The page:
Creativity at work – economic engine for our cities
‘It is becoming abundantly clear that in our contemporary world two critical things will help shape the way we make a living – and our economy overall. The first is the central role of cities in generating wealth. The second is the knowledge economy of the future and, more particularly, the creative industries that sit at its heart. In Sydney, Australia’s largest city, both of these come together in a scattering of evolving creative clusters – concentrations of creative individuals and small businesses, clumped together in geographic proximity. This development is part of a national and world-wide trend which has profound implications’, Creativity at work – economic engine for our cities.

The immense potential of creative industries for regional revival
‘Across Australia, local communities facing major economic and social challenges have become interested in the joint potential of regional arts and local creative industries to contribute to or often lead regional revival. This has paralleled the increasing importance of our major cities as economic hubs and centres of innovation’, The immense potential of creative industries for regional revival.

Smoking gun – the invisible cuts to national arts and culture funding 
‘The transfer of substantial program funds from the Australian Government’s main arts funding agency, the Australia Council, to the Ministry for the Arts has had the effect of masking serious cuts to crucial programs run by the Ministry, including its Indigenous cultural programs. There have been cuts to overall Ministry program funds stretching long into the future almost every year since the 2014-15 budget, with the long-term trend clearly heading downwards’, Smoking gun – the invisible cuts to national arts and culture funding.

Full circle – where next for Australian national arts and culture support in the 21st Century?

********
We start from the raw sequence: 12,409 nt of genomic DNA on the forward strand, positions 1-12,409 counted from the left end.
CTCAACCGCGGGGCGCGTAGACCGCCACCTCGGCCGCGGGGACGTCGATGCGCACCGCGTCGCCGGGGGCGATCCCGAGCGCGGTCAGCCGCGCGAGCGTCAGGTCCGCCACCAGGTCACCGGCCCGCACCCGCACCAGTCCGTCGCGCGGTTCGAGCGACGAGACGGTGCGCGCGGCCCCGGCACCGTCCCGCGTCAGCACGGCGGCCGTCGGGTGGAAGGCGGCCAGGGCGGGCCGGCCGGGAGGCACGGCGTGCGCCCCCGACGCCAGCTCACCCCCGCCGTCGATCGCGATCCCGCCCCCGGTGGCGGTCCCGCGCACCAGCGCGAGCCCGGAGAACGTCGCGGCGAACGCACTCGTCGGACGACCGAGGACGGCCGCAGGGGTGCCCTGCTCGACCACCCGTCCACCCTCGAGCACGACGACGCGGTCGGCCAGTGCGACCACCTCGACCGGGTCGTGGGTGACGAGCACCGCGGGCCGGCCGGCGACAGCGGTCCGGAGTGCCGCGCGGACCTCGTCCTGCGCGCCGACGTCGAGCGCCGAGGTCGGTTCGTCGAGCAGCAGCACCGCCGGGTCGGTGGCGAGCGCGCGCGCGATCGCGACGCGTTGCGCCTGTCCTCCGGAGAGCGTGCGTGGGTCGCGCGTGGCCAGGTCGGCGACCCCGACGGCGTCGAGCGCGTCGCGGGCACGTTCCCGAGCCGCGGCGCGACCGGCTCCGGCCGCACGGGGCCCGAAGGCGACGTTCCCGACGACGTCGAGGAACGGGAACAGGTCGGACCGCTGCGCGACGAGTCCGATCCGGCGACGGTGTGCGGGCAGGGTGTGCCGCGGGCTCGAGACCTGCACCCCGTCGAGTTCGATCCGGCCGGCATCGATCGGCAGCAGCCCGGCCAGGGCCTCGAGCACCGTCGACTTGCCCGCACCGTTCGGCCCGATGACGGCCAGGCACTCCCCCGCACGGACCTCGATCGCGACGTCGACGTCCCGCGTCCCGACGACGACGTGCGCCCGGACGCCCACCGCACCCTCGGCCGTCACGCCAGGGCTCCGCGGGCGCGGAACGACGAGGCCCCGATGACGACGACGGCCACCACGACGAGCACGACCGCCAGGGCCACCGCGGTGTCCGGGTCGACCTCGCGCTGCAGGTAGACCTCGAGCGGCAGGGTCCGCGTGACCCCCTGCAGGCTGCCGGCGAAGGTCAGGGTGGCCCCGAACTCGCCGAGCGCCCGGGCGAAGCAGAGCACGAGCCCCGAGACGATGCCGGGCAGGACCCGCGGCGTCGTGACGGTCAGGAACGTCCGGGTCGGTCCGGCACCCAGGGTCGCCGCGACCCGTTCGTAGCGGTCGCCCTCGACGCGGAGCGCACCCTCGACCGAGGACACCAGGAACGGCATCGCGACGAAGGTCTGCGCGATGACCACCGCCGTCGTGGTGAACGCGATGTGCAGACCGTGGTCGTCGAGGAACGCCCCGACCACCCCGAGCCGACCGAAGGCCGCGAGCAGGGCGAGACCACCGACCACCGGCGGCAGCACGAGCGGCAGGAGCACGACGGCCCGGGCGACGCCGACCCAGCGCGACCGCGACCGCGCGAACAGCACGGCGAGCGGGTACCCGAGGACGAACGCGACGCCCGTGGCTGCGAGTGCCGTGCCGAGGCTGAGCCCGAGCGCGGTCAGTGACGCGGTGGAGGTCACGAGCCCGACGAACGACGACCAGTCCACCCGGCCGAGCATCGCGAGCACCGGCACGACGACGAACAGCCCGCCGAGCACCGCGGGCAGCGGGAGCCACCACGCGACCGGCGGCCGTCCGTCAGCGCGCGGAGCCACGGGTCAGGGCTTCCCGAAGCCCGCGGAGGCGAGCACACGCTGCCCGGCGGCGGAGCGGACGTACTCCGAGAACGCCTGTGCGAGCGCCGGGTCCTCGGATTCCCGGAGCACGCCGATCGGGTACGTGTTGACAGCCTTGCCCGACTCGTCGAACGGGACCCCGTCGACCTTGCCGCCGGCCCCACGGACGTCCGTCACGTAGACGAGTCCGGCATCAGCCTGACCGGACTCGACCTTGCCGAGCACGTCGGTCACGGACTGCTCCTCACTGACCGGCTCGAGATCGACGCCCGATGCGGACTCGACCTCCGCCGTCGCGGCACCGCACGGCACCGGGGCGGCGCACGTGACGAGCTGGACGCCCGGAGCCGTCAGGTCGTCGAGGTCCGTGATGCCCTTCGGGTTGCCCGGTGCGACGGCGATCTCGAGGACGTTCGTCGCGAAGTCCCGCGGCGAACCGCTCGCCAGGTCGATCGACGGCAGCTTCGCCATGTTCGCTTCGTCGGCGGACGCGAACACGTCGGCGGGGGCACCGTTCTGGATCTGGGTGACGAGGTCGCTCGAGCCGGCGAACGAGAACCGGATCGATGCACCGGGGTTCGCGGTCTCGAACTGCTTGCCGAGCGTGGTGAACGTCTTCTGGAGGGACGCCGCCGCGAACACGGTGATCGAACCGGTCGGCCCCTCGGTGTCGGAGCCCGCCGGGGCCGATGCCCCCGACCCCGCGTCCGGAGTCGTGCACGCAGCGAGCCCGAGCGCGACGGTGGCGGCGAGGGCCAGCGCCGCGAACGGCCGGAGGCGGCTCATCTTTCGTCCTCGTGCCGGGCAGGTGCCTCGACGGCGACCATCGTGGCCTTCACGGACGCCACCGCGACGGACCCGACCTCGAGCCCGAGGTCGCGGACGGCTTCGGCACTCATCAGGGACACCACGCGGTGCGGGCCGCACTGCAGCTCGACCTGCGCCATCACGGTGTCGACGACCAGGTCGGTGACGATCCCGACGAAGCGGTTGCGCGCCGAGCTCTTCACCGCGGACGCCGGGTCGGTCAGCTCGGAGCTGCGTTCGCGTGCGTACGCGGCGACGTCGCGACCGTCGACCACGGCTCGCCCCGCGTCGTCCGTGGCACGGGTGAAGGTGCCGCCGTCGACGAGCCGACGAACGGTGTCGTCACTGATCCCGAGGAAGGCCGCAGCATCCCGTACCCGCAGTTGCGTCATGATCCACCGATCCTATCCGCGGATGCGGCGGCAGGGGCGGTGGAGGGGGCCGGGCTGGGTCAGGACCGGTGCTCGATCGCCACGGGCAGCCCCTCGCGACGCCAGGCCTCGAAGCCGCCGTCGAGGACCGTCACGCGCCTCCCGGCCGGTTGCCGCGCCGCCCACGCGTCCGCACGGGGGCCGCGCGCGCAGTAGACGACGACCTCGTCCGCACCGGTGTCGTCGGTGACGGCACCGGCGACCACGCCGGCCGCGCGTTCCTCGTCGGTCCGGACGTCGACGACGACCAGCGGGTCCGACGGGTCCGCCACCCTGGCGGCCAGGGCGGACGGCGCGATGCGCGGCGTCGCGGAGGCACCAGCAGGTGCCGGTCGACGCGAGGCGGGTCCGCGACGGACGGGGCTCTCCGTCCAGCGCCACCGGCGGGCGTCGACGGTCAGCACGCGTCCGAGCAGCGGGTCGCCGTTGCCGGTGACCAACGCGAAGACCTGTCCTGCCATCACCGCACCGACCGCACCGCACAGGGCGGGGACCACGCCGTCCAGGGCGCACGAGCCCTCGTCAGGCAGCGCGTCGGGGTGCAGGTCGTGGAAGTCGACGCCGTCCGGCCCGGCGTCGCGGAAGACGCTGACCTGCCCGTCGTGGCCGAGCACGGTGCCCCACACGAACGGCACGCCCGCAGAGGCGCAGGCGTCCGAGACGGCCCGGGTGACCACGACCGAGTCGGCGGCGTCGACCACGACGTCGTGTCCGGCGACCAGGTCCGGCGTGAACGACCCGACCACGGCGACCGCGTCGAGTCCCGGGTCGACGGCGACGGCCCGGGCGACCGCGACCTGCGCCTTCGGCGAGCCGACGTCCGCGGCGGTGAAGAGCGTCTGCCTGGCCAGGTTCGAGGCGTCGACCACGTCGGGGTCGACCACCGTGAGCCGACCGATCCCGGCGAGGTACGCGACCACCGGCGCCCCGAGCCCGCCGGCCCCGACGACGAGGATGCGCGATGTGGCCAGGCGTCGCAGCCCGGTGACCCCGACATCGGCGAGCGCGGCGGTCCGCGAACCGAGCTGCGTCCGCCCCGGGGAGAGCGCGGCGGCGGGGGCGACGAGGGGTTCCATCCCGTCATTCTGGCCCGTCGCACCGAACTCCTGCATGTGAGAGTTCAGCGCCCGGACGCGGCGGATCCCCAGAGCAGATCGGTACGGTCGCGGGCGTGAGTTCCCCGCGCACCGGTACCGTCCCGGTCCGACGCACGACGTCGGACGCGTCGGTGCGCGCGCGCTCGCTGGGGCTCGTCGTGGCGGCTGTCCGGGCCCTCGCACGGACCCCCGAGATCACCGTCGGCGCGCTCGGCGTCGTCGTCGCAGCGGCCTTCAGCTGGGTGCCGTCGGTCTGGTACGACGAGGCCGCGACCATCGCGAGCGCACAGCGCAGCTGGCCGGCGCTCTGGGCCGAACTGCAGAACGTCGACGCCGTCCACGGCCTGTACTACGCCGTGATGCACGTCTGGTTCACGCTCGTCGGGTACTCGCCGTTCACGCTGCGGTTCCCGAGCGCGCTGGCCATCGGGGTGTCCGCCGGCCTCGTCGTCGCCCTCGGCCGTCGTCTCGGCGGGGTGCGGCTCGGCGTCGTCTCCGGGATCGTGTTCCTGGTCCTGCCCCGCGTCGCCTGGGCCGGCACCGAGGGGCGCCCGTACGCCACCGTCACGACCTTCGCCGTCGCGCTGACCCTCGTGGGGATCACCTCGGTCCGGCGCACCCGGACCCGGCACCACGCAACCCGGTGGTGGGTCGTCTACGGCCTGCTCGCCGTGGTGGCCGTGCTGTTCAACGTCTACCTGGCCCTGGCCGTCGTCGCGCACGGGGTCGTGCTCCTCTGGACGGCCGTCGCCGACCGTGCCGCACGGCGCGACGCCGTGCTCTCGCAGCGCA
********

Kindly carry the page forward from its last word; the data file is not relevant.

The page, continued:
‘With a Coalition Government which now stands a far better chance of being re-elected for a second term, the transfer of the Commonwealth’s Arts Ministry to Communications helps get arts and culture back onto larger and more contemporary agendas. This move reflects that fact that the new industries in the knowledge economy of the future, with its core of creative industries and its links to our cultural landscape, are both clever and clean. Where they differ completely from other knowledge economy sectors is that, because they are based on content, they draw on, intersect with and contribute to Australia’s national and local culture and are a central part of projecting Australia’s story to ourselves and to the world. In that sense they have a strategic importance that other sectors do not’, Full circle – where next for Australian national arts and culture support in the 21st Century?

Time for the big picture and long view for arts and culture
‘A far more important issue than arts funding is how can the broad arts and cultural sector become a better organised, effective voice for arts and culture and its wider importance for Australia? Changes like this happen because they are able to happen – because decision-makers think they can get away with it. The arts and culture sector and its supporters have to be influential enough that decision-makers think carefully about the importance and the standing of Australia’s arts and culture and weigh any decisions they make carefully in terms of the strategic needs of the sector. These current dire circumstances may provide the opportunity we have needed to look seriously at this question’, Time for the big picture and long view for arts and culture.

Land of hope
‘There were times in our past when Australia was seen as the great hope of the world – when it offered a vision of a new democratic life free from the failures of the past and the old world. It seems we have turned from our history, from the bright vision of the nineteenth century and the great nation-building vision of the period after World War 2, with its sense of optimism and fairness, towards something much more pinched and narrow – mean and weak-willed. For such an optimistic nation we seem to have developed a ‘half empty’ rather than ‘half full’ view of the glass – and the world. If we want to live in a land to be proud of, a fair country that truly inherits the best of Australia’s traditions, while consciously abandoning the less desirable ones, we need to change course – otherwise we will have to rebadge Australia not as the land of hope but instead as the land without hope’, Land of hope.